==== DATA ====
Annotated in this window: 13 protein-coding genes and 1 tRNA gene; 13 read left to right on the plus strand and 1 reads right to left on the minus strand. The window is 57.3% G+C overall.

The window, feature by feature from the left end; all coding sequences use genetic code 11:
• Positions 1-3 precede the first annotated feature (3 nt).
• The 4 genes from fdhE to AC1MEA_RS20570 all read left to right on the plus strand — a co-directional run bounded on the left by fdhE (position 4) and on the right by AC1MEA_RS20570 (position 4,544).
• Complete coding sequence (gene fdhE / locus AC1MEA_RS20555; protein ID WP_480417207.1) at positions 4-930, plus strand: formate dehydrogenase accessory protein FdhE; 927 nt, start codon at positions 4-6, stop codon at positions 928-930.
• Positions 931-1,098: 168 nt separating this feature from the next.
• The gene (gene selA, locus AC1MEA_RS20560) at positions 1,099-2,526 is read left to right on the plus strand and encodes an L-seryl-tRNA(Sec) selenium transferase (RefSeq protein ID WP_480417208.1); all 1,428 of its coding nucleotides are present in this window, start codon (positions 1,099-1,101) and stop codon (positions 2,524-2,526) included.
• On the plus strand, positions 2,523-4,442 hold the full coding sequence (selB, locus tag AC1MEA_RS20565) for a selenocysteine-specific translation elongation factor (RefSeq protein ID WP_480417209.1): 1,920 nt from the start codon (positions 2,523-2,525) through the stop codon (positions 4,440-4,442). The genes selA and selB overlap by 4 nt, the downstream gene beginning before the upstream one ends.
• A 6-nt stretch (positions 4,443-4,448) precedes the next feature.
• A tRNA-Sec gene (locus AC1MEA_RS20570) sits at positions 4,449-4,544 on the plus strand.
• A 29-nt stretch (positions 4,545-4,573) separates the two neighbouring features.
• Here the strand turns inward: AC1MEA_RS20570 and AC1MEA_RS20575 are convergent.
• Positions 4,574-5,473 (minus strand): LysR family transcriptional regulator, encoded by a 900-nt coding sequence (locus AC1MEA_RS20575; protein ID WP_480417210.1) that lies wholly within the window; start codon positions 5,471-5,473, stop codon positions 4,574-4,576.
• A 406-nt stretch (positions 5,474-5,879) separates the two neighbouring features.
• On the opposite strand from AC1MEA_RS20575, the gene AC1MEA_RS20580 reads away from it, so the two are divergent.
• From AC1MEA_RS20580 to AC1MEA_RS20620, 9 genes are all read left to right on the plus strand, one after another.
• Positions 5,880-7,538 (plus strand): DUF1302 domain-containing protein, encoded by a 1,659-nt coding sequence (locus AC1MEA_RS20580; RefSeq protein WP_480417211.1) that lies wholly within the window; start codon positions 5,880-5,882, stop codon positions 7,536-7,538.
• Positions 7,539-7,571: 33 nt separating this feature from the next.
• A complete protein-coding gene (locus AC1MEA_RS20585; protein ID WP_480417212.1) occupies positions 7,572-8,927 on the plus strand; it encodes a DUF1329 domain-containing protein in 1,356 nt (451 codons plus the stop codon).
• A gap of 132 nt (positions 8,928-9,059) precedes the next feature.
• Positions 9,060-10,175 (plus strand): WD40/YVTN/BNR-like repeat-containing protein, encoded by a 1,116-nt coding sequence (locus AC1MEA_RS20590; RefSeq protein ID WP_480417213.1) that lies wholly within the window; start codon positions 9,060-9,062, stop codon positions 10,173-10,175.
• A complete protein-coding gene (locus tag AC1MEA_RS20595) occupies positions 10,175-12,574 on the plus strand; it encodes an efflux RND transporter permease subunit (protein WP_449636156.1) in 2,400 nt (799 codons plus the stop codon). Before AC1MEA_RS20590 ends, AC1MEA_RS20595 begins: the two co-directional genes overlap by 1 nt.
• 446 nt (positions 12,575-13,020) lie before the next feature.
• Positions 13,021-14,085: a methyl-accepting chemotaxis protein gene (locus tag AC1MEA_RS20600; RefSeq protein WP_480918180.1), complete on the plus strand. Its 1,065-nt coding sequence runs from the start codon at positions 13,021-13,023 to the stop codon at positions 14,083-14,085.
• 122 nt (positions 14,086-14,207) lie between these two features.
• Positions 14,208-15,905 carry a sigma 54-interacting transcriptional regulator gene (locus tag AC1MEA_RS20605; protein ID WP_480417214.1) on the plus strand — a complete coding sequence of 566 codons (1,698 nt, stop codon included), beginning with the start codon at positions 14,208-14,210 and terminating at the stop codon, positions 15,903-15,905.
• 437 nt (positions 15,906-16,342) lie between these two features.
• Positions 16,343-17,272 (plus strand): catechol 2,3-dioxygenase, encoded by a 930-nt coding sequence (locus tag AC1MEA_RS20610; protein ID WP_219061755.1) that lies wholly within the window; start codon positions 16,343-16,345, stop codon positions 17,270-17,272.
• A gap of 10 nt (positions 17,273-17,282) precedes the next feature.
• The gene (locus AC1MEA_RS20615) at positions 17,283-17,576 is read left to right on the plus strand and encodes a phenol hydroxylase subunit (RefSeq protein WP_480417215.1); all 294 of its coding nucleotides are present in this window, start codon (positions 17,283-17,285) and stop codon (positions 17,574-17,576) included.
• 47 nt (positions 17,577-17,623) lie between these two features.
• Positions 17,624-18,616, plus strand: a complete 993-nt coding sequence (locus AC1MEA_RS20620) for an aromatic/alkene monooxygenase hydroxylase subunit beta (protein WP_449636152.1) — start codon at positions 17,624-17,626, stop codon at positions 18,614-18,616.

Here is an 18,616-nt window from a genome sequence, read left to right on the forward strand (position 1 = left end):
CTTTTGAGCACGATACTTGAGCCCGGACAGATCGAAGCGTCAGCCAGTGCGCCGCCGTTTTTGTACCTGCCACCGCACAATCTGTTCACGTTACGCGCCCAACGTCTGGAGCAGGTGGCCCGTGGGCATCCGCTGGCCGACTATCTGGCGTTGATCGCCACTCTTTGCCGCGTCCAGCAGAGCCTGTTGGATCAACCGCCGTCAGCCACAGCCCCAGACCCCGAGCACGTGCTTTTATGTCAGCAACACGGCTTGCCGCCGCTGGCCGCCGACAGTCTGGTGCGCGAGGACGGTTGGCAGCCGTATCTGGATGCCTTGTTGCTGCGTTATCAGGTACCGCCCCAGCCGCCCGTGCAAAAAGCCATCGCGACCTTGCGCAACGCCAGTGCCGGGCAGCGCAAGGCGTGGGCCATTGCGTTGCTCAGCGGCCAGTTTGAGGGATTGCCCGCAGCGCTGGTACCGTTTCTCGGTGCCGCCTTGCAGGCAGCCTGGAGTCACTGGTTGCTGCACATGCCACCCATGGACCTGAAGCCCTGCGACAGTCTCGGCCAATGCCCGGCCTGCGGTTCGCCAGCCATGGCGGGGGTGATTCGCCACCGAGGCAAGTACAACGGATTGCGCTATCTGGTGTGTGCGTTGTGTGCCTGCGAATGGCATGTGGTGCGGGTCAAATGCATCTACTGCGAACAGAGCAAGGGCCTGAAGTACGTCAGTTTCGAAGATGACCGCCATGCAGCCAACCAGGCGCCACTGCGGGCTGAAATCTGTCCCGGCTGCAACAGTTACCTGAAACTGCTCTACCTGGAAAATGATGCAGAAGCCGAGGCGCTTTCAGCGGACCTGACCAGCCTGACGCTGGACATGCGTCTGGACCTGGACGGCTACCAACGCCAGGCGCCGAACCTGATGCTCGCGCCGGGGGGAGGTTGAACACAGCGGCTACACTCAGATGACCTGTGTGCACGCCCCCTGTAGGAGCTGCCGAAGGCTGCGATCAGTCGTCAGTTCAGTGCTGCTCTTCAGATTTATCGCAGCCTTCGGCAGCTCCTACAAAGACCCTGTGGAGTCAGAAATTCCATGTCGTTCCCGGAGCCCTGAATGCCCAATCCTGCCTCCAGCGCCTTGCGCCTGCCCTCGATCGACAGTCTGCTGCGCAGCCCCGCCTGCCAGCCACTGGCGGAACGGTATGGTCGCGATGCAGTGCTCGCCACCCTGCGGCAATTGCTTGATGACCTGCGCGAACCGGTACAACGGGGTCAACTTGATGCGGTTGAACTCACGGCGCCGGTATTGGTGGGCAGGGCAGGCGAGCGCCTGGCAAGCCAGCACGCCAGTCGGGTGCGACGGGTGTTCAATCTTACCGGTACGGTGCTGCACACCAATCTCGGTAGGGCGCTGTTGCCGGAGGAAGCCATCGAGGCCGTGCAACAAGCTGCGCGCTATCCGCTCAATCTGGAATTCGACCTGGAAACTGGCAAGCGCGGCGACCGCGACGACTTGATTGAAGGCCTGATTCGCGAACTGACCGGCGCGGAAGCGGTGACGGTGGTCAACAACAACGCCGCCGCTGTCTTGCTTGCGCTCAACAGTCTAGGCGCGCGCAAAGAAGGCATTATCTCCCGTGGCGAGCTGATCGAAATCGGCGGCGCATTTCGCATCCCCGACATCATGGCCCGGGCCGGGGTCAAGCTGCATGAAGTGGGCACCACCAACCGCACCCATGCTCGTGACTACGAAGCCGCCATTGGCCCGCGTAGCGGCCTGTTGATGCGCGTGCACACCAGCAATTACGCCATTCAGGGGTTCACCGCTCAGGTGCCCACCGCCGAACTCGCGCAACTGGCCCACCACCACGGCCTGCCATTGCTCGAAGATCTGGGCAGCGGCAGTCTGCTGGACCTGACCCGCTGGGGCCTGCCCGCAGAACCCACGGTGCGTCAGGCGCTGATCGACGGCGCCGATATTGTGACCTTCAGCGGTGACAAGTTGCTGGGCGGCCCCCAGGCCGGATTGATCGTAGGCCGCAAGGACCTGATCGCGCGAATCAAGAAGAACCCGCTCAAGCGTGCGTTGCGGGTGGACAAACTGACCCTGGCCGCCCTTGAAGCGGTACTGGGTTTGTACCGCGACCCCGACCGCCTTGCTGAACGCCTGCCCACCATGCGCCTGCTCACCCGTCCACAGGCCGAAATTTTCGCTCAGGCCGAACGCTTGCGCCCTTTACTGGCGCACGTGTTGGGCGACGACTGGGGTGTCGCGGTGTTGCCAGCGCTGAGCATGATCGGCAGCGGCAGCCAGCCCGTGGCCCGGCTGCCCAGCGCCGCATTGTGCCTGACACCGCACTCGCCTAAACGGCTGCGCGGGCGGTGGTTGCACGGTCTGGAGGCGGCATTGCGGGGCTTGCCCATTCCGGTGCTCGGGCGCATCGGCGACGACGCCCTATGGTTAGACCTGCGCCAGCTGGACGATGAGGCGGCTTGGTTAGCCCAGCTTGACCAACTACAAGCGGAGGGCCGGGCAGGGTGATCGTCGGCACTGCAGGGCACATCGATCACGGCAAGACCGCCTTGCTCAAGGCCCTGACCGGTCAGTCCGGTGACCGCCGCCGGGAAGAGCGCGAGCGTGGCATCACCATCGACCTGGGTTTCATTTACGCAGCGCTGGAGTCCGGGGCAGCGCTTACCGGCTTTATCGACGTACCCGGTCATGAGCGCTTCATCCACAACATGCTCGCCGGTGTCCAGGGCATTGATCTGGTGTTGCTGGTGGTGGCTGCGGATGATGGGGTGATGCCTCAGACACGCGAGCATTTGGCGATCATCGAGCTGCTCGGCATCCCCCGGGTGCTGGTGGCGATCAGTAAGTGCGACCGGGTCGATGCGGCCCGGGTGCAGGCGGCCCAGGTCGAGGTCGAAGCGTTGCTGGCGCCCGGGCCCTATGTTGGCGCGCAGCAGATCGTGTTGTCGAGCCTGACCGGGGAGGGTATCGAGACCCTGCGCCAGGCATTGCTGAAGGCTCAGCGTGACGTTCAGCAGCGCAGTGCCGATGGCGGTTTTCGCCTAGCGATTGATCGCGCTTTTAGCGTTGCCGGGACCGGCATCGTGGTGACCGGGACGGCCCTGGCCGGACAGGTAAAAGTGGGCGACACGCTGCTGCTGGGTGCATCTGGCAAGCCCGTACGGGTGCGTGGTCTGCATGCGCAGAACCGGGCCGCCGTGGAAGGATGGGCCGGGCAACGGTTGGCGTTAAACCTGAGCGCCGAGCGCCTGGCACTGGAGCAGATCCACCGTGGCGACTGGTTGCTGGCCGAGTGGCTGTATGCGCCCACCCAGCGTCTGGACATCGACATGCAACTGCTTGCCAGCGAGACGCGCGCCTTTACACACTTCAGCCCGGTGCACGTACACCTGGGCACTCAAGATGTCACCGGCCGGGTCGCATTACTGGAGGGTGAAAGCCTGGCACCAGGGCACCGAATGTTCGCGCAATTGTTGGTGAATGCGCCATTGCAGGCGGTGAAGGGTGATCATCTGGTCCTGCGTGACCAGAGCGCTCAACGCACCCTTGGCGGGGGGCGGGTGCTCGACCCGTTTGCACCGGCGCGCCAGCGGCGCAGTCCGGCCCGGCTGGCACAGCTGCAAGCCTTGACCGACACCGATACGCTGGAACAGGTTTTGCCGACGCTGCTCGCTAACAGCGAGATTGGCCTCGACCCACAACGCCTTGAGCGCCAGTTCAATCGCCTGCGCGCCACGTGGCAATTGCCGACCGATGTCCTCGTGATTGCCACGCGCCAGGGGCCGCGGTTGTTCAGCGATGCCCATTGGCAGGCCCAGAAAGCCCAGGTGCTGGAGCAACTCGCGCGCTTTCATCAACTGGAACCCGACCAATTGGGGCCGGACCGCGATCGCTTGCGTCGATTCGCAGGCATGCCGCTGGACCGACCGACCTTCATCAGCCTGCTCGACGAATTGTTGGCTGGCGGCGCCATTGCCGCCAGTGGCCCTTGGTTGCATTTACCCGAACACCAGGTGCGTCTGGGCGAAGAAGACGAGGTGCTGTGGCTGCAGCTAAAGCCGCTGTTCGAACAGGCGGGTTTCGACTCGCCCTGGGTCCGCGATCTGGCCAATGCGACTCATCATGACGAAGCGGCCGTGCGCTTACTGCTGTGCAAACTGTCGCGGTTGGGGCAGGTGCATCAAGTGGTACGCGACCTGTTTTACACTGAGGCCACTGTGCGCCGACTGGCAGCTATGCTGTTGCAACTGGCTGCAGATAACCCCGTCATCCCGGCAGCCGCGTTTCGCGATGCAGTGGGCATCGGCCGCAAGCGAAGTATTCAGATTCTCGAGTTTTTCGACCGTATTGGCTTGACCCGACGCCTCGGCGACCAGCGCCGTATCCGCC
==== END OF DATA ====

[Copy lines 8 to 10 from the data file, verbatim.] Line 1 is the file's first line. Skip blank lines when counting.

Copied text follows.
• On the plus strand, positions 2,523-4,442 hold the full coding sequence (selB, locus tag AC1MEA_RS20565) for a selenocysteine-specific translation elongation factor (RefSeq protein ID WP_480417209.1): 1,920 nt from the start codon (positions 2,523-2,525) through the stop codon (positions 4,440-4,442). The genes selA and selB overlap by 4 nt, the downstream gene beginning before the upstream one ends.
• A 6-nt stretch (positions 4,443-4,448) precedes the next feature.
• A tRNA-Sec gene (locus AC1MEA_RS20570) sits at positions 4,449-4,544 on the plus strand.